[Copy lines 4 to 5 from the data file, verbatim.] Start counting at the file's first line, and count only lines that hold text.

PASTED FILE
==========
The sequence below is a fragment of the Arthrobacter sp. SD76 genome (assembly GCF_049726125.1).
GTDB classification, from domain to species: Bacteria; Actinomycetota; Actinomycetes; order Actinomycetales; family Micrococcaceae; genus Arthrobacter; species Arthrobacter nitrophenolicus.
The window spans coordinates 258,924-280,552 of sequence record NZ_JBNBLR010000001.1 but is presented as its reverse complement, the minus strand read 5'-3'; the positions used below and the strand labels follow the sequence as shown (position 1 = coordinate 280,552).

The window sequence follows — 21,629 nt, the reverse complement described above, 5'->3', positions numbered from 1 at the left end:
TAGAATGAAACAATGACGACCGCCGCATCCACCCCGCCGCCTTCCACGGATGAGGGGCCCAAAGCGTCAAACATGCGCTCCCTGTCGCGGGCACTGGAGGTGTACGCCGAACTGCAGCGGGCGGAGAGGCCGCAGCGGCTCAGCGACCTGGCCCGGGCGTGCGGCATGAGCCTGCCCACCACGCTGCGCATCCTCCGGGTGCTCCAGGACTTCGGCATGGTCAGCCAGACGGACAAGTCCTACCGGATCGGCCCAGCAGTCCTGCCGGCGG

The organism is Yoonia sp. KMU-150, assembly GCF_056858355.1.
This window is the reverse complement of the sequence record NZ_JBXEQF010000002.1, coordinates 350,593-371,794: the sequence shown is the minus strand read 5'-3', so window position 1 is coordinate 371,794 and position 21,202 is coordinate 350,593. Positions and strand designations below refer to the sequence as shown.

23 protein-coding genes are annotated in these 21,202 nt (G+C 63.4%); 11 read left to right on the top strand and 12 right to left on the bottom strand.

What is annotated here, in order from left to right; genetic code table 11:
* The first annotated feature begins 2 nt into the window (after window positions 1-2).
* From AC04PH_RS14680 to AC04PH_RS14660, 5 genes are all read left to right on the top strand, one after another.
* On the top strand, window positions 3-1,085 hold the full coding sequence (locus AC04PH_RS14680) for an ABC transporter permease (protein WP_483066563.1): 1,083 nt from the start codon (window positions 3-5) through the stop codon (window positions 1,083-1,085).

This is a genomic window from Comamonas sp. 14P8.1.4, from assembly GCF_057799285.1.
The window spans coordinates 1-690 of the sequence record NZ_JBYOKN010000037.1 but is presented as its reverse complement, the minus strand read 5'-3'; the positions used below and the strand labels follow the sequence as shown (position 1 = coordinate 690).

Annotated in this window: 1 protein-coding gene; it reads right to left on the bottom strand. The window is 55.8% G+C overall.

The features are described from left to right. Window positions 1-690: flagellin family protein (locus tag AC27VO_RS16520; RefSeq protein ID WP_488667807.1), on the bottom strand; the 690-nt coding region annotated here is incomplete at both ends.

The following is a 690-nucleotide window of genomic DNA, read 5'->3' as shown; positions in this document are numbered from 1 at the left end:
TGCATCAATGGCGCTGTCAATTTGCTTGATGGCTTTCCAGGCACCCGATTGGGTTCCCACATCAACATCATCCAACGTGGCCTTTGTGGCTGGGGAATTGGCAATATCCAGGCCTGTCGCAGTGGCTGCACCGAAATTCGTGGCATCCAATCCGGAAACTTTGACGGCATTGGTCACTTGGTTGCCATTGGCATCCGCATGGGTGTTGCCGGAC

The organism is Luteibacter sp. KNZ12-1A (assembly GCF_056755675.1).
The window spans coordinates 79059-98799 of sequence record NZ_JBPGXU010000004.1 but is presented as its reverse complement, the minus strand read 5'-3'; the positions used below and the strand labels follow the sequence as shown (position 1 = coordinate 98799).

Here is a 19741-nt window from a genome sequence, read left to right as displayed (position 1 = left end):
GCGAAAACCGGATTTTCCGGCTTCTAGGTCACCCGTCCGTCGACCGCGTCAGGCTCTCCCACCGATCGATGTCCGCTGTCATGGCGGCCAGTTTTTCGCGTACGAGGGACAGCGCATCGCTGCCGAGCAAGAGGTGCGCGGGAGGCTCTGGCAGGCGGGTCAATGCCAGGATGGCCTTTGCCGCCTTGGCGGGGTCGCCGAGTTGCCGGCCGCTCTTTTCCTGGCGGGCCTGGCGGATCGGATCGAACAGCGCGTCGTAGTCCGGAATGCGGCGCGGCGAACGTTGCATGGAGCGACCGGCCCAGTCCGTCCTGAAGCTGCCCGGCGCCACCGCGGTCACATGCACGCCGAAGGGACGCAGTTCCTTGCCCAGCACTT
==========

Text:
The window sequence follows — 21,629 nt, the reverse complement described above, 5'->3', positions numbered from 1 at the left end:
TAGAATGAAACAATGACGACCGCCGCATCCACCCCGCCGCCTTCCACGGATGAGGGGCCCAAAGCGTCAAACATGCGCTCCCTGTCGCGGGCACTGGAGGTGTACGCCGAACTGCAGCGGGCGGAGAGGCCGCAGCGGCTCAGCGACCTGGCCCGGGCGTGCGGCATGAGCCTGCCCACCACGCTGCGCATCCTCCGGGTGCTCCAGGACTTCGGCATGGTCAGCCAGACGGACAAGTCCTACCGGATCGGCCCAGCAGTCCTGCCGGCGG